The trial of former Ukrainian prime minister Yulia Tymoshenko has resumed in Kiev after a two-week break, amid international pressure for the case to end.
Prosecutors show little sign of paying heed: they have asked for a seven-year jail sentence for the ex- leader of the Orange Revolution.
Her supporters again made their presence felt outside the court. They argue the charges of abuse of power are politically motivated.
Tymoshenko was placed in custody in early August for contempt of court.
That has rankled with the EU, which is threatening to scrap planned trade deals and political accords if she is jailed.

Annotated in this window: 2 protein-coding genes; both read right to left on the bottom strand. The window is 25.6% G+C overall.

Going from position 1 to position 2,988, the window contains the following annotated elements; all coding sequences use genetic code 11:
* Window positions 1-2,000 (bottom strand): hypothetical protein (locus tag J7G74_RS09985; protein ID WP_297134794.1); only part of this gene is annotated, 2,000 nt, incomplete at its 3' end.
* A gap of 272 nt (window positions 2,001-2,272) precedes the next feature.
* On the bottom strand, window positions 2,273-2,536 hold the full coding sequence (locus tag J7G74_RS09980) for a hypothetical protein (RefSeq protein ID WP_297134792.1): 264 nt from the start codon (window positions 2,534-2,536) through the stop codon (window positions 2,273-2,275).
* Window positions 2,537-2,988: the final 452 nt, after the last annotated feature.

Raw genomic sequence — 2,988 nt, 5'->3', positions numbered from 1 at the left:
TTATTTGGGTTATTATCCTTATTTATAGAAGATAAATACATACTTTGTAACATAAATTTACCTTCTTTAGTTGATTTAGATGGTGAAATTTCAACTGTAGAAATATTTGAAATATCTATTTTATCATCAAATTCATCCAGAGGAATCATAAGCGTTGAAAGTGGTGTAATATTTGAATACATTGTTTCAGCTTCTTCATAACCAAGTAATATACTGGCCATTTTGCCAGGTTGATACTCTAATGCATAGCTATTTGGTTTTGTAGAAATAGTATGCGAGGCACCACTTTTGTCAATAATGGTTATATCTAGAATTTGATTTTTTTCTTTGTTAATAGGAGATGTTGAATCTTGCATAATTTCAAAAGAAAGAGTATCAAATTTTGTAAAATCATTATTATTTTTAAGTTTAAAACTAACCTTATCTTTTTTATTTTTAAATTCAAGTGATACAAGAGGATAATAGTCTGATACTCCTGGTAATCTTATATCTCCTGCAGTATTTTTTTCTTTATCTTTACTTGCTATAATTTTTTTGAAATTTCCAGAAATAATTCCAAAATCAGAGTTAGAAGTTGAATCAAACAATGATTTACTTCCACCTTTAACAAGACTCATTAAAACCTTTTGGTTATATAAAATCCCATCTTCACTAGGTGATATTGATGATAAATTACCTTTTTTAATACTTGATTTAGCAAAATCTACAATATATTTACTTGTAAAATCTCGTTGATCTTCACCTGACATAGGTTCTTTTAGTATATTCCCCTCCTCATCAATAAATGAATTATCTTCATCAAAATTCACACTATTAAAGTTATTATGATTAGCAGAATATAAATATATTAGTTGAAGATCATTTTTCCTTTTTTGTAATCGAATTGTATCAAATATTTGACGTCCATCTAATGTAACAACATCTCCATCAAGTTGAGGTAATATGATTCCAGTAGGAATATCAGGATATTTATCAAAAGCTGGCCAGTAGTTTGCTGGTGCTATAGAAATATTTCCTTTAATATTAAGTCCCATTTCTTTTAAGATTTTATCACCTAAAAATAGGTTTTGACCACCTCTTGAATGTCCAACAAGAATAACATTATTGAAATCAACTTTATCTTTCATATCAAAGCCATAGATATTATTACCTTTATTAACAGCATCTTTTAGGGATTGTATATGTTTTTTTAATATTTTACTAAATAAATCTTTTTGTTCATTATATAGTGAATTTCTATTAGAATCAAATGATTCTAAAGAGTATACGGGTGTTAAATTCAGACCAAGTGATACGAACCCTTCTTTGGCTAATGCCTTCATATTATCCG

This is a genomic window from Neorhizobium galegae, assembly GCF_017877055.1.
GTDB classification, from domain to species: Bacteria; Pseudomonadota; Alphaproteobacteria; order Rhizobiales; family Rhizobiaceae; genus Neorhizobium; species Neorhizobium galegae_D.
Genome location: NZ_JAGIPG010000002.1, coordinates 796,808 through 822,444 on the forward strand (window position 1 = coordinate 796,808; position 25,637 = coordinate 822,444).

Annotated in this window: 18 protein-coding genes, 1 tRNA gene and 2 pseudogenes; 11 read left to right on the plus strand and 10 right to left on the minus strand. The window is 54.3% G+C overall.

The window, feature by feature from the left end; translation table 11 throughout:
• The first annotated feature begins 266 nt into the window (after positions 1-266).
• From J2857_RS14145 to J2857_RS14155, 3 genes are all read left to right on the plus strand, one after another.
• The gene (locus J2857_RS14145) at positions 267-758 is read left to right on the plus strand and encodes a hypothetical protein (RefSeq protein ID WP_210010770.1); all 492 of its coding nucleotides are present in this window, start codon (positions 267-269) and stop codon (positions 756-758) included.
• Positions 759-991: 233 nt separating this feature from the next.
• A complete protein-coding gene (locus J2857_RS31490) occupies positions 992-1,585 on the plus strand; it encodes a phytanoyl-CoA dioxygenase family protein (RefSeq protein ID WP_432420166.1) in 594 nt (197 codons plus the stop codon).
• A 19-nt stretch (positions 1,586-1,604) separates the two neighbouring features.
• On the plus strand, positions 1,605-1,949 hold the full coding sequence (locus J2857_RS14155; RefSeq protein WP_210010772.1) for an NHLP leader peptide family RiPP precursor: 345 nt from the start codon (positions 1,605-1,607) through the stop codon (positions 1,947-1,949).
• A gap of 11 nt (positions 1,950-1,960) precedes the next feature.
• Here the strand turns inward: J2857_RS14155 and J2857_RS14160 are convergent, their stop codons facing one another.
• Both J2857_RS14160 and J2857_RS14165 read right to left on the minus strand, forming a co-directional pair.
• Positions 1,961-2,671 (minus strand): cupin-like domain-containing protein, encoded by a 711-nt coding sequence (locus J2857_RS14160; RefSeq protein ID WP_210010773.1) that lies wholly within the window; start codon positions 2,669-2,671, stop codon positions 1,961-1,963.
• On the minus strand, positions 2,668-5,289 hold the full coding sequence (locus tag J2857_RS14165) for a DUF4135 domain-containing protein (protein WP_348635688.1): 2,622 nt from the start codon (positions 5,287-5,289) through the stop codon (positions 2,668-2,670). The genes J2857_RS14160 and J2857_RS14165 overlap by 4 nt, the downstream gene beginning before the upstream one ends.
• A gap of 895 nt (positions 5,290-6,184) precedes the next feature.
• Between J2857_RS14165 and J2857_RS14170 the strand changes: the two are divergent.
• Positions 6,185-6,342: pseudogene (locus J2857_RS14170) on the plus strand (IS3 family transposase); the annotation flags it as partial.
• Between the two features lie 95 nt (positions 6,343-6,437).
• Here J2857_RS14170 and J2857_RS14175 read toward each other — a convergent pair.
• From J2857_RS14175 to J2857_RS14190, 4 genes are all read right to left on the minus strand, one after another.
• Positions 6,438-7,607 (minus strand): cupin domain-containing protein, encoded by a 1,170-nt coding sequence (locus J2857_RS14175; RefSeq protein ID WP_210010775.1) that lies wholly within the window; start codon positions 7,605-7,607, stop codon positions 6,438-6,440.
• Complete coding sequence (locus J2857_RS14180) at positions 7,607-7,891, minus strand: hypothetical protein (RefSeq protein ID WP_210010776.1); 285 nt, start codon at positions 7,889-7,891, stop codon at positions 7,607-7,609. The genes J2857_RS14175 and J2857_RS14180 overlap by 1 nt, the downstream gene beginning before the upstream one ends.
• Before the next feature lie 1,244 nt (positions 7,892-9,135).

“We hope that Ukraine will follow the values of democratic revolution that they did in 2004, and that these values – the rule of law, human rights, a stable market economy – will win in the end,” said Portuguese MEP Mario David. “If you want to share these values, you are most welcome; if you don’t, then we go our separate ways,” he added.
Tymoshenko argues her prosecution is a vendetta by her arch rival, President Yanukovich.
Ukraine’s Prime Minister Mykola Azarov claims Russia has agreed to review the gas deal central to the trial, which the administration says forced Ukraine to pay an exorbitant price for supplies.
But Kiev also wants integration with western Europe. Yet as the Tymoshenko case drags on, commentators say it looks like a PR disaster for Yanukovich and his European ambitions.